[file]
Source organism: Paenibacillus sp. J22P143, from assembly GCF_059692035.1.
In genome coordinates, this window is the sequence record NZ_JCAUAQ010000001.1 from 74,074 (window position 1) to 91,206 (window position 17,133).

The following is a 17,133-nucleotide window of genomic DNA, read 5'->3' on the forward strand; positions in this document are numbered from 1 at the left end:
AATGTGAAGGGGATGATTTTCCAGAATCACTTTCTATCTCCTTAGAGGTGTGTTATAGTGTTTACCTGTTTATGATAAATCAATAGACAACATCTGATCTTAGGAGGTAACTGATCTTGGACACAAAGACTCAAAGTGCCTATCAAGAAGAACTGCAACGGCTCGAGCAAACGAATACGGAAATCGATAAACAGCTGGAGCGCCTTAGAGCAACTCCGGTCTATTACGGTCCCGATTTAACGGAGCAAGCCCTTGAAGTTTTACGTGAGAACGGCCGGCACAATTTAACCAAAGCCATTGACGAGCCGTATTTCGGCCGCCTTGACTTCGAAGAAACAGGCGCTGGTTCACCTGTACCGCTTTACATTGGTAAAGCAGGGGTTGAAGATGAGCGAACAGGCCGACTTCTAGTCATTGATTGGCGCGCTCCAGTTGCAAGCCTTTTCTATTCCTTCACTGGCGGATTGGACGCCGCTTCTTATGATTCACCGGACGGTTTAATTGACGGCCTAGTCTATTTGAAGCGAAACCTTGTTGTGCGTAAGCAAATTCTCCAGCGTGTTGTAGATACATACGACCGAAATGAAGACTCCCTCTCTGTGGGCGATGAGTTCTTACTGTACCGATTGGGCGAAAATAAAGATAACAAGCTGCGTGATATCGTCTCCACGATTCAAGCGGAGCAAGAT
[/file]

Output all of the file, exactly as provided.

Source organism: Paenibacillus sp. J22P143, from assembly GCF_059692035.1.
In genome coordinates, this window is the sequence record NZ_JCAUAQ010000001.1 from 74,074 (window position 1) to 91,206 (window position 17,133).

The following is a 17,133-nucleotide window of genomic DNA, read 5'->3' on the forward strand; positions in this document are numbered from 1 at the left end:
AATGTGAAGGGGATGATTTTCCAGAATCACTTTCTATCTCCTTAGAGGTGTGTTATAGTGTTTACCTGTTTATGATAAATCAATAGACAACATCTGATCTTAGGAGGTAACTGATCTTGGACACAAAGACTCAAAGTGCCTATCAAGAAGAACTGCAACGGCTCGAGCAAACGAATACGGAAATCGATAAACAGCTGGAGCGCCTTAGAGCAACTCCGGTCTATTACGGTCCCGATTTAACGGAGCAAGCCCTTGAAGTTTTACGTGAGAACGGCCGGCACAATTTAACCAAAGCCATTGACGAGCCGTATTTCGGCCGCCTTGACTTCGAAGAAACAGGCGCTGGTTCACCTGTACCGCTTTACATTGGTAAAGCAGGGGTTGAAGATGAGCGAACAGGCCGACTTCTAGTCATTGATTGGCGCGCTCCAGTTGCAAGCCTTTTCTATTCCTTCACTGGCGGATTGGACGCCGCTTCTTATGATTCACCGGACGGTTTAATTGACGGCCTAGTCTATTTGAAGCGAAACCTTGTTGTGCGTAAGCAAATTCTCCAGCGTGTTGTAGATACATACGACCGAAATGAAGACTCCCTCTCTGTGGGCGATGAGTTCTTACTGTACCGATTGGGCGAAAATAAAGATAACAAGCTGCGTGATATCGTCTCCACGATTCAAGCGGAGCAAGAT